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  • Writer's pictureAlison and Donal

Forgotten stone shines light on Irish family's history



Meelick graveyard in County Galway, six miles from Brackloon Castle, is home to this small obscure carved headstone. It almost goes unnoticed among more modern memorials in the ruins of an old side chapel but it’s tiny size belies its significance. This stone and its chapel, are the only surviving physical evidence of the former status of the old Gaelic family of Larkin of East Galway and open the door to their forgotten story.


The Larkins of East Galway, whose surname was more commonly Anglicised as ‘Lorcan’ prior to the 1800s, share a common ancestor with the O’Madden chieftains who once ruled this most easterly region of County Galway. From generation to generation in the medieval period, leading members of the family appear to have served the O’Madden chieftain in some learned capacity. When Tomás Ó Lorcain died in 1490, he was described as ‘a potential Ollamh (a senior learned man) to the O’Madden’ but unfortunately his field of learning was not described.

Visible from the battlements of Brackloon Castle is the local height of Redmount Hill. Around and beyond that hill to the west lay the Lorcan’s ancestral lands. Despite Cromwellian confiscations in the 1650s and a lengthy legal dispute with the earls of Clanricarde, one senior family of the name managed to retain ownership of part of their ancestral lands in the parish of Kiltormer down to the early years of the 1800s. That family was the Lorcans of Graveshill (or, as it was also known alternatively, ‘Knockanehuohy’, from the Irish language ‘Cnocán na hUaighe’ or ‘hillock of the grave’), whose small estate lay between the villages of Kiltormer and Lawrencetown.

This Lorcan family were closely linked with the Franciscan friary at nearby Meelick, providing both patrons and priests. Sometime about 1688, Roger Lorcan had the small Lorcan side-chapel built or re-built as the burial place for his family, at a time when the friars were busy rebuilding their church at Meelick. The location of this carved stone today in the ruin of that chapel then is all the more significant.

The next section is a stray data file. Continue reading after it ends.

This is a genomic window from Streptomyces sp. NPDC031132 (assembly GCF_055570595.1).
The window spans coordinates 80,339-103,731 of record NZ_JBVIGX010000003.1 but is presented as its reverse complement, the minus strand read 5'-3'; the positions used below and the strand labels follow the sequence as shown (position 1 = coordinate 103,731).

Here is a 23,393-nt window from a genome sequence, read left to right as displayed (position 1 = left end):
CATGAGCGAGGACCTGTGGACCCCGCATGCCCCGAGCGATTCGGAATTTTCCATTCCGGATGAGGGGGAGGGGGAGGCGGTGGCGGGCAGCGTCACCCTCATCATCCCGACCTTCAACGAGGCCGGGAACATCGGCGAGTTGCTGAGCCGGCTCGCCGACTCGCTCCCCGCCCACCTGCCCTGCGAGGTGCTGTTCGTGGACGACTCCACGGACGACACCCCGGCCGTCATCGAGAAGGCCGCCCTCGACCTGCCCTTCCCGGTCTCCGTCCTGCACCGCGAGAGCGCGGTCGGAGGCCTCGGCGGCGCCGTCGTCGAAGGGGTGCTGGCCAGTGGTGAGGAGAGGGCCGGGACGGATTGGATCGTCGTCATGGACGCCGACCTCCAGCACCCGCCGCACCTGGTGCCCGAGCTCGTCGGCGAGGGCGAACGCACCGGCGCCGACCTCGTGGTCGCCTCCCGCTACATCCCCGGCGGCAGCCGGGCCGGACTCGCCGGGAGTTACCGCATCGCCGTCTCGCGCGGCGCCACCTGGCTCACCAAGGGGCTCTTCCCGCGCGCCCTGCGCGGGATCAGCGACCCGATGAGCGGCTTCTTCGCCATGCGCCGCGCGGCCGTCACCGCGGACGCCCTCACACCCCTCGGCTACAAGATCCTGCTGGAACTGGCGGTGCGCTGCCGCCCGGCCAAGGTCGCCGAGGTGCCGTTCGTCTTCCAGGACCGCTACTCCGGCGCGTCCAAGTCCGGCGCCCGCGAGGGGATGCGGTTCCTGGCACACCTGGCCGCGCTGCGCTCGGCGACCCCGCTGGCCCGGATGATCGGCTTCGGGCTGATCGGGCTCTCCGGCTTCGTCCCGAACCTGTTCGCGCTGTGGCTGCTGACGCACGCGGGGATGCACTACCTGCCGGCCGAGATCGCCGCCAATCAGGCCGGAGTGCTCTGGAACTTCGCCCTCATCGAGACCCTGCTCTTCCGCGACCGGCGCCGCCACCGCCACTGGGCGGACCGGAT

Roger Lorcan served as a captain in the army of the Catholic King James II and survived the Jacobite-Williamite war. When he died in 1719, he was buried in this chapel alongside others of his family. Another of the family, Doctor Simon Lorcan, buried here in 1723, was among a small number of local Catholic landholders entrusted with the safe keeping of the friary’s valuables when the friars were ordered to leave Ireland in 1698. Despite the Penal Laws, the friars managed to maintain their presence locally and recorded in their obituary book many of the burials at Meelick. Among those was the burial in 1800 of Joseph Lorcan, one of the last of the family to reside at Graveshill. Not long thereafter, the friars began allocating plots in the chapel grounds to other families and it ceased to function primarily as the Lorcan burial place.



This small carved stone commemorates Anthony Lorcan who died in 1746, his wife and his immediate family. The stone’s coat of arms is primitively carved but in a style not uncommon for that period. In eighteenth century Ireland, a coats of arms was regarded as an attribute of gentility and a family’s social standing. Many minor families of Gaelic ancestry only acquired coats of arms in the late seventeenth and eighteenth centuries. In the case of the Lorcans, there is no evidence of officially authorised arms in the records of the Chief Herald of Ireland, whose registers extend back to the middle of the sixteenth century. Either they never approached the heralds to have arms granted or, if they did, that record was lost. This obscure stone in the grounds of the family chapel is the only surviving evidence that a senior branch of the Lorcans claimed use of a coat of arms at any stage.




Today, the Lorcan house at Graveshill has disappeared and their lands long passed from the family. Their burial chapel is a ruin in the grounds of the restored Meelick church and it’s association with the family long-forgotten by the early twentieth century. With the passing of centuries, only the chapel’s few remaining stones and this headstone with its primitively carved coat of arms serves as a reminder of the former status of this once locally-important Gaelic family.


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jmoody.healer
May 31, 2021

In the 60s in Westport, Mayo, my parents had a friend by the name of Lorcan Gill. I have no idea, of course, but it would make sense that he was a descendant. He was a solicitor, which would fit with the ancient family tradition. A lovely, quiet, thoughtful man.

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